Health conference backs Scotland call for campaign to defend NHS and more…
Scotland won UNISON Health Conference’s backing for a five-point plan to build a campaign to defend the NHS.
The Conference from 24-26 April called for the Health leadership to work with the Health Committees of the four nations and with Regional Health Committees to:
• produce blueprints for the future provision of health care across the four countries of the UK. The overarching principle will be NHS services publicly funded, publicly owned and staffed by public employees.
• examine the partnership model of industrial relations in Scotland which has delivered significant gains for NHS staff at the same time as avoiding privatising of public services
• and lobby the governments and senior opposition parties in all of the four countries in the UK to engage in serious, meaningful discussion with UNISON about the future of health care provision.
In a rousing performance, Gordon McKay, Scotland NEC Member, told delegates: “Today is about ensuring that this union makes sure the public knows that on June 9th there will be one of two governments in the UK.
“There will be either a Labour government whose vision of the NHS fits with that of this union. An NHS free at the point of need, paid for out of general taxation with those who can afford the most paying the most.
“The alternative is a Tory government committed to handing over our healthcare to leeches of Virgin who structure their companies out of tax havens of the virgin islands, so that not only do they milk money out of the NHS by excessive charging and holding down wages but they then put nothing back as they dodge paying their corporation tax.”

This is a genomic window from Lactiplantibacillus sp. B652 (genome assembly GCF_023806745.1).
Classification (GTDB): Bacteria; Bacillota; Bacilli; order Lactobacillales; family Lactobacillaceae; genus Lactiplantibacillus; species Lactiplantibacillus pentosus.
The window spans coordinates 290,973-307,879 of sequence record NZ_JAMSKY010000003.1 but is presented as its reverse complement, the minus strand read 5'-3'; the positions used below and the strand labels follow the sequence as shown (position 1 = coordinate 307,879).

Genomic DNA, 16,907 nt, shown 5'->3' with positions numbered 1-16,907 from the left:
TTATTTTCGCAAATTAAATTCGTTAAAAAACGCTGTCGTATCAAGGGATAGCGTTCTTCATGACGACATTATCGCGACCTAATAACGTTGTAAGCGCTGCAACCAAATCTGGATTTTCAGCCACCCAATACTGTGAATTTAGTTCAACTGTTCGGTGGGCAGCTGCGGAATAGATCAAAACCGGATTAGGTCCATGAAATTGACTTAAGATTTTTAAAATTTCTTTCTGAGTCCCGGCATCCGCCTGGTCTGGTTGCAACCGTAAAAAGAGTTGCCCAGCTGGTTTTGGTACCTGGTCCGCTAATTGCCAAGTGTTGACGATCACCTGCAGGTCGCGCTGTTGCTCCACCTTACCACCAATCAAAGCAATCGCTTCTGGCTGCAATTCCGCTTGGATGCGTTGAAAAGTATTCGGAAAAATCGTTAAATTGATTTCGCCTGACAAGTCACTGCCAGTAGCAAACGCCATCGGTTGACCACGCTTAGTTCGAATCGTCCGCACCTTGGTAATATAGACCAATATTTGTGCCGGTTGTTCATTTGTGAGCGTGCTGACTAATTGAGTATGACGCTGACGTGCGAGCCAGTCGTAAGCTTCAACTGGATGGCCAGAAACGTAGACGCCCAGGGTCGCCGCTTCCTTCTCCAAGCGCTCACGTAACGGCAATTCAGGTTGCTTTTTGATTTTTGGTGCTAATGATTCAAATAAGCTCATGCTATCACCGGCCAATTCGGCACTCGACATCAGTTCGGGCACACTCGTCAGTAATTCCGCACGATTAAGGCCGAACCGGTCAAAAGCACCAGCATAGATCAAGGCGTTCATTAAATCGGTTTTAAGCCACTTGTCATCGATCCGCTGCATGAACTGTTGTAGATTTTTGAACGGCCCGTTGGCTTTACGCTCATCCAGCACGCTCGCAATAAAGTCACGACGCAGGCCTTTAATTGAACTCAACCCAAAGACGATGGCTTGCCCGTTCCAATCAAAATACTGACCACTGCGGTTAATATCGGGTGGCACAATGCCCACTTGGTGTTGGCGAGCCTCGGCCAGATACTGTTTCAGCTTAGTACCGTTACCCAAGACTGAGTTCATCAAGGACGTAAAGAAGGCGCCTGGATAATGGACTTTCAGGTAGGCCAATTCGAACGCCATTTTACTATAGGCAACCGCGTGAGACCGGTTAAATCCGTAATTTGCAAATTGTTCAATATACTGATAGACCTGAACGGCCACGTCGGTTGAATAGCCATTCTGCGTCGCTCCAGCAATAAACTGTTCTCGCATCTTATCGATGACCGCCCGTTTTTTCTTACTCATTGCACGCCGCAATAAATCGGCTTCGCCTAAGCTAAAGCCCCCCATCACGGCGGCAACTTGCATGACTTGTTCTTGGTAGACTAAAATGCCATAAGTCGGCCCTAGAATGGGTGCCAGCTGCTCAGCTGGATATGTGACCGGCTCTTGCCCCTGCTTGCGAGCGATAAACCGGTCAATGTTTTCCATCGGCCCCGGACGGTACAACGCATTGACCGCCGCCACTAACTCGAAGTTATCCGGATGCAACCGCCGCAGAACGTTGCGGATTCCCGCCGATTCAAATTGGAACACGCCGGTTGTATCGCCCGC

The motion slammed the closing of hospital beds before fully funded and comprehensive community services are in place.
It welcomed the significant improvements in the health of people in Scotland including overall health, life expectancy and survival rates for a number of conditions such as heart disease.
But it noted that the 2016 Audit Scotland report suggests the NHS in Scotland is coming under threat financially.
Scottish Health boards are having to make £492m in savings in an attempt to balance the books in the financial year 2016/17.
It is at a time when agency staff spend has risen to £175m and the temporary staffing bill has almost doubled. In health visiting the vacancy rate is now running at 9%.
Although there is clear evidence that staff shortages and a reliance on temporary staff is detrimental to patient care, nothing is being done to tackle the problem.
The biggest area of concern is an increasing elderly population who are seeing cuts in health care provision at the same time as an underfunded home care service.
Gordon advised conference: “The Tories will hand over our NHS to pirates like Consort, who by 2028 will have received £1.3bn in public money for building a single hospital in Edinburgh that cost less than £200m to put up.”
Gordon warned: “The NHS won’t end with the big bang of a piece of legislation. It will end after being bled dry by the withholding of finances and the hiving off of our services to private firms by the Tories until it cannot deliver any more.”
Tackling low pay
Margaret Bean, from UNISON NHS Glasgow Clyde & CVS, spoke on UNISON Scotland’s motion on tackling low pay.
It congratulated Scotland on winning a deal that means, with the deletion of Band 1, the lowest paid full time member of staff in NHS Scotland gets £3,000 more than the equivalent member of staff in the NHS elsewhere in the UK.
Fife Health’s Wilma Brown, speaking on behalf of the Service Group Executive, praised the great work UNISON Scotland had done in addressing low pay.
Share successes to recruit
Lothian Health’s Rakiya Suleiman was one of the speakers backing UNISON Scotland’s motion calling on the union to publicise its successes in a UK wide recruitment strategy that learns from each other’s successes.
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